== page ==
This is a name derived from the Gaelic, "
son of the parson"
. The old Celtic church had married
clergy, and the Clan Mac Pherson is believed to have been
founded by Muireach (or Murdo) Cattenach, who was a priest of
Kingussie in Badenoch. The Mac Phersons formed part of the great
Clan Chattan Confederation. In the first half of the ninth
century, Clan Chattan was led by a chief called Gille Chattan
Mor, one of whose sons was forcibly resettled in Lochaber by
Kenneth Mac Alpine around 843. The chief would appear to have
been named in honour of St Cattan, and may have been the lay
prior of Ardchattan in Lorn.
Mac Pherson tradition has it that in 1309 Robert the Bruce
proposed granting the lands of Badenoch to the chief of the Mac
Phersons (perhaps Ewan Ban Mac Mhuirich), on condition that he
destroyed Bruces enemies, the Comyns. They carried out the
king's wishes with alacrity. Ewan Ban had three sons: Kenneth of
Clunie, lain of Pitmain and Gillies of Invereshie, and the Mac
Phersons are some-times known as the Clan of the Three Brothers.
In 1370, a raiding party of Camerons lifted cattle from the Clan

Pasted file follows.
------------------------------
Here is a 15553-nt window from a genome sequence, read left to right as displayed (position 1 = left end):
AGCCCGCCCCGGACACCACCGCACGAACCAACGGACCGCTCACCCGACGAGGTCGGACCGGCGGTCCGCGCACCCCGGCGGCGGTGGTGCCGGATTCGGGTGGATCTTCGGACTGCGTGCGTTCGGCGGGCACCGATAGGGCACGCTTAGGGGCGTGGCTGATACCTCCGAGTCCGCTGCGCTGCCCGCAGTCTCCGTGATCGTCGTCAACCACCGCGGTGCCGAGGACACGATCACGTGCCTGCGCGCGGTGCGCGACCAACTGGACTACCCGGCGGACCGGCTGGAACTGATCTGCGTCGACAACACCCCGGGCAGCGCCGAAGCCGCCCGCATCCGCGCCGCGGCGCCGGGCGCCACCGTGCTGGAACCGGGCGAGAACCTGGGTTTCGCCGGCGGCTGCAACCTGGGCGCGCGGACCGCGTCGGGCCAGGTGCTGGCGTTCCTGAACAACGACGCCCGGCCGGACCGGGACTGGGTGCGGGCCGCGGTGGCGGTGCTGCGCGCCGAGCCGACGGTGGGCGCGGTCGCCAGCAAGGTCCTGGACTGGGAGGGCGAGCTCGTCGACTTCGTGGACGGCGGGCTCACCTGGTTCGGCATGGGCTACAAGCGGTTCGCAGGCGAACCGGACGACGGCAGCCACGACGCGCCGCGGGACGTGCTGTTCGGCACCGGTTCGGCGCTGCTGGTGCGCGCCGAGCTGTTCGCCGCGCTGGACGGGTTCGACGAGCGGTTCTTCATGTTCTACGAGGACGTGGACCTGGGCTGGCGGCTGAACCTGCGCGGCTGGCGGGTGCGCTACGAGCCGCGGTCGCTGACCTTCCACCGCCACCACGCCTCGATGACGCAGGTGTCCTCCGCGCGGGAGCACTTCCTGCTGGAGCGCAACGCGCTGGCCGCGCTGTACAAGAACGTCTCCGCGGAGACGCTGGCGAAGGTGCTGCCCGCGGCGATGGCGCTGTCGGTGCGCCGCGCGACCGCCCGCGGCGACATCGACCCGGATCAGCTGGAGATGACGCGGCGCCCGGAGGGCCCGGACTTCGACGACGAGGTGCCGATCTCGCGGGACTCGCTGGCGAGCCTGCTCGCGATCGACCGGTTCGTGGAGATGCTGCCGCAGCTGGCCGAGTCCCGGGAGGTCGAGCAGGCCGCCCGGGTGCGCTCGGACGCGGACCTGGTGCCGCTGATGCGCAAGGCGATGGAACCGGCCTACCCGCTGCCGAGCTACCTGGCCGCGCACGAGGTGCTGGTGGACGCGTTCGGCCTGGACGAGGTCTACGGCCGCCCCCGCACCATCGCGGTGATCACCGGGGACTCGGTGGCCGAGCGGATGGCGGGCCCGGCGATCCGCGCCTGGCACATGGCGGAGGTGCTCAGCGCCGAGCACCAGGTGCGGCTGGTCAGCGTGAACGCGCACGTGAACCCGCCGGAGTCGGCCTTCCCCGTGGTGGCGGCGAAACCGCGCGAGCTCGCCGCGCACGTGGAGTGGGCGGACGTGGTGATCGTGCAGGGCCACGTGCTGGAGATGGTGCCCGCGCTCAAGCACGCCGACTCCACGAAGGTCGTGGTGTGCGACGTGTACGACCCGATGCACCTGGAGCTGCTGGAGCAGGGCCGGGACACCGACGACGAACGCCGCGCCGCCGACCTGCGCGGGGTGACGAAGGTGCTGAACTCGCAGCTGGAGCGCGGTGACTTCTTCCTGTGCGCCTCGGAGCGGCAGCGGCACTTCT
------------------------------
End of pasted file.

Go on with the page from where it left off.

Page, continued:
Chattan lands. They were confronted at the junction of the
Rivers Spey and Truim at Invernahavon by the Mac Phersons,
Mackintoshes and Davidsons. An argument arose between the Mac
Phersons and the Davidsons as to who should take the right wing,
traditionally the place of seniority or honour. Mackintosh
adjudicated in favour of the Davidsons, whereupon the Mac
Phersons refused to take part in the battle. The Camerons were
apparently gaining the upper hand when the Mackintosh sent his
bard, posing as a Cameron, to taunt the Mac Pherson for
cowardice. The Mac Phersons soon charged into battle, and the
Camerons were routed. The feud between Clan Chattan and the
Camerons continued for many years. In 1396 a battle of champions
was fixed to be held on the North Inch of Perth before Robert
III and his whole court, and Sir Walter Scott gave a vivid
description of this bizarre encounter in The Fair Maid of Perth.
Andrew Mac Pherson, reckoned as the eighth chief, acquired the
abbey-castle grange in Strathisla in 1618. His son, Euan, was a
great royalist, and fought with Montrose during the civil war.
Duncan Mac Pherson of Cluny, the tenth chief, lost his claim to
lead Clan Chattan in 1672 when the Privy Council and the Lord
Lyon, King of Arms, ruled in favour of a Mackintosh. As Duncan
had no sons, he was succeeded as chief of the Mac Phersons by
Lachlan Mac Pherson, fourth Laird of Nuid, in 1722.
His son, Fuan of Cluny, became a famous Highland leader in the
Forty-five. During the retreat from Derby he defeated a
numerically superior force at Clifton Moor in Westmorland. After
the defeat at Culloden, Cluny was able, through the faithful
support of his clansmen, to escape capture by Hanoverian troops
for nine years, despite a reward of £1,000 for his capture. He
finally escaped to France in 1755.